Events & Exhibitions / GAM
1959-1962: JAPAN IN TURIN
Tribute to Sofu Teshigahara and 1962: Europe America Japan. The exhibition Strutture e stile at GAM
The GAM of Turin inaugurates its new exhibition programme with the second appointment in the Archives series, launched in 2016 with the event dedicated to Giovanni Anselmo. The Archives project aims to spotlight rare works of art, archive materials, and original documents. In the age of digital dematerialization, GAM draws upon its repertoire of images and documents that can contribute, with previously unpublished works, to analyzing and contextualizing the practice of artists and to reflecting on modes of knowledge and diffusion.
Archives 2, titled 1960–1962 Japan in Turin, aims to focus on two of the many initiatives that, between 1958 and 1962, made Turin one of the key locations in Europe concerning the practice of Japanese contemporary artists: the Ikebana installed in 1960 by Sofu Teshigahara in the garden of the recently opened Modern Art Gallery and the exhibition Strutture e stile (Structures and Style) conceived by Michel Tapié and held at the museum in 1962.
In 1957, the French art critic Michel Tapié—who had been living in Turin since 1956—encountered, on a trip to Japan, the avant-garde artists of the Gutai group of Osaka. In April 1958, he organized, as part of the International Festival of Osaka, the exhibition The International Art of a New Era. Informel and Gutai. On that occasion he met Sofu Teshigahara, founder of the Ikebana Sogetsu School in Tokyo, a great innovator of the ancient Ikebana tradition.
A few months after the inauguration of the new Civic Gallery of Modern Art, Sofu Teshigahara was invited to install a monumental Ikebana made from logs and tree bark, called Felicitazioni, in the garden of the museum. It was presented to the public on July 14, 1960.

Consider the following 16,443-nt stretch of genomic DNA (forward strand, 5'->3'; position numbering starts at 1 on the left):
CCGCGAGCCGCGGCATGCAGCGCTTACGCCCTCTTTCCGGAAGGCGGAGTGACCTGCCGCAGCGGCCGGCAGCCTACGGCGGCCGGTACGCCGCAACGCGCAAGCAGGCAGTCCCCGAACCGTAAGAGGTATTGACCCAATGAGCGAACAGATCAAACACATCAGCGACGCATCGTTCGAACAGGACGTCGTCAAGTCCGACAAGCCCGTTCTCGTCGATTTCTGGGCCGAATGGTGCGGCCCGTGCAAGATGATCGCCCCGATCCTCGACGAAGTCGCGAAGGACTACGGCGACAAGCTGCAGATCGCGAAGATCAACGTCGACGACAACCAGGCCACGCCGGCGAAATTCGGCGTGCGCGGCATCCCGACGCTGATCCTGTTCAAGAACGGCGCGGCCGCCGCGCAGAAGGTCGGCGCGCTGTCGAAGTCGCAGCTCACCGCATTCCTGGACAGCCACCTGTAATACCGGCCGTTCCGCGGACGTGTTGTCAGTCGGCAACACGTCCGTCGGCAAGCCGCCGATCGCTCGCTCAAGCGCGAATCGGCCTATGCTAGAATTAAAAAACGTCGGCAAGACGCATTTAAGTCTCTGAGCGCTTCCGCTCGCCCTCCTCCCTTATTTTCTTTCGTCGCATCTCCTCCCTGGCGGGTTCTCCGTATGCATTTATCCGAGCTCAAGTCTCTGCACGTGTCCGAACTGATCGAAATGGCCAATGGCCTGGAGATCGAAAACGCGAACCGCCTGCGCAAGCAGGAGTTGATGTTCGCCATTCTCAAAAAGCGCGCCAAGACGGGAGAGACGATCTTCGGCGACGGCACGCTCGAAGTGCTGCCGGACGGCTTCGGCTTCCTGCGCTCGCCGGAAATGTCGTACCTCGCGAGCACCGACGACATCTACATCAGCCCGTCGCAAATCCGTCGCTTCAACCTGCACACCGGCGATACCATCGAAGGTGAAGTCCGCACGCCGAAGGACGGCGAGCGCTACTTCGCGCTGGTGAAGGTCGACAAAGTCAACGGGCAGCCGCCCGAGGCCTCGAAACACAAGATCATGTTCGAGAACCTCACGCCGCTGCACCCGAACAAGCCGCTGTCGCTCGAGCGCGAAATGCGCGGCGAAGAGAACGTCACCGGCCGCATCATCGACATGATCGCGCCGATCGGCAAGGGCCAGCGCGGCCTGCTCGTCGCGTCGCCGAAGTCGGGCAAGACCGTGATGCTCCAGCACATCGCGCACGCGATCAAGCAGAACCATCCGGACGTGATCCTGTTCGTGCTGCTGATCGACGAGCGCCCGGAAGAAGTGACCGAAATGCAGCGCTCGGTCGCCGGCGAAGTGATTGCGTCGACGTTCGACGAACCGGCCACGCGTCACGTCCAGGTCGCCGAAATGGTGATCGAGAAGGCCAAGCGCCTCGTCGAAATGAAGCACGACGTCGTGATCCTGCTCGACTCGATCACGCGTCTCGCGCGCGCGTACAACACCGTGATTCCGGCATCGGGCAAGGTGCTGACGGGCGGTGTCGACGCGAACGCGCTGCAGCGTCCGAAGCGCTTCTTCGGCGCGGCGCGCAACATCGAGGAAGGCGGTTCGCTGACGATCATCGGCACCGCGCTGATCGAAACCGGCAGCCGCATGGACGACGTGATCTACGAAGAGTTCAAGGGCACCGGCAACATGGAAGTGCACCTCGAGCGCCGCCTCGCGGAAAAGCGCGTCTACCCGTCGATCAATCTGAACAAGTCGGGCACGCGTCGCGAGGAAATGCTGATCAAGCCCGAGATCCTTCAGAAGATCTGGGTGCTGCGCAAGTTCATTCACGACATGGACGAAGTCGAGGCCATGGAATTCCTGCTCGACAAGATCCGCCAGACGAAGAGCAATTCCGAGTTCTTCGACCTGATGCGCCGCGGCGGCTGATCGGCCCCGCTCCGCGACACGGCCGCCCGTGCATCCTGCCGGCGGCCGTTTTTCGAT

In collaboration with the gallerist Luciano Pistoi, Tapié began introducing Japanese contemporary art in Italy and Europe, starting from Turin. In the spring of 1959, the gallery Notizie dedicated an exhibition to the Gutai group while the Circolo degli Artisti hosted the Arte Nuova exhibition, a first encounter between European, American, and Japanese artists. These relations were consolidated in 1962 at the Promotrice di Belle Arti with L’Incontro di Torino. Pittori d’America, Europa e Giappone (The Meeting of Turin. Painters of America, Europe, and Japan) and the Civic Gallery of Modern Art with Strutture e stile. Pitture e sculture di 42 artisti d’Europa, America e Giappone (Structure and Style. Paintings and Sculptures by 42 Artists from Europe, America, and Japan), held in partnership with the International Center for Aesthetic Research (ICAR), founded two years earlier by Tapié with the architect Luigi Moretti and directed by Ada Minola.
Archives 2 is centered around three sculptural works and a wealth of documents. Franco Garelli (1909–1973), who had been in Japan in late 1959, is represented by Figura [D’estate] (Figure. [In Summer]), 1962, donated by the artist to the Gallery of Modern Art for the Strutture e stile exhibition. Sofu Teshigahara (1900–1979) presents two never-before-seen 1958 sculptures in wood, copper leaf, and mosaic. A selection of documents from the Historical Archives and the Photo Archive of the Torino Musei Foundation reveals the genesis of the 1962 exhibition through letters and photographs of the event and inauguration, accompanied by the original edition of the catalog and the volume by Michel Tapié and Tore Haga Continuitè et avant-garde au Japon, published in 1961 by Edizioni d'Arte Fratelli Pozzo of Turin directed by Ezio Gribaudo. Moreover, the inauguration invite and the exhibition poster, with their innovative design by Giò Minola, are also displayed.
To commemorate the Ikebana by Sofu Teshigahara from 1960, the Northern Italy Study Group of the Ikebana Sogetsu School in Tokyo installed in the museum garden a new monumental Ikebana titled Sasageru - Omaggio (贈 り 物) made with tree bark, branches, bamboo, and aluminum foil. Photographs from the inauguration of Felicitazioni, found during archival research, along with a specially drafted timeline titled Japan / Turin. 1958 – 1964, are displayed here.
In 1927, when the Sogetsu (literally "Grass and Moon") School was established, Teshigahara renewed its traditional practice while using new techniques and materials and affirming that Ikebana can be done by anyone, anytime, anywhere, and with any material, as documented in the film Ikebana, shot in 1956 by his son, director Hiroshi Teshigahara (exhibition screening). In 1958 in the new headquarters of the Sogetsu School, built in 1955 by architect Kenzo Tange, Hiroshi Teshigahara established the Sogetsu Art Center, the epicenter of avant-garde art in Japan and of exchange with the protagonists of international research. This aspect makes relations with Turin especially meaningful.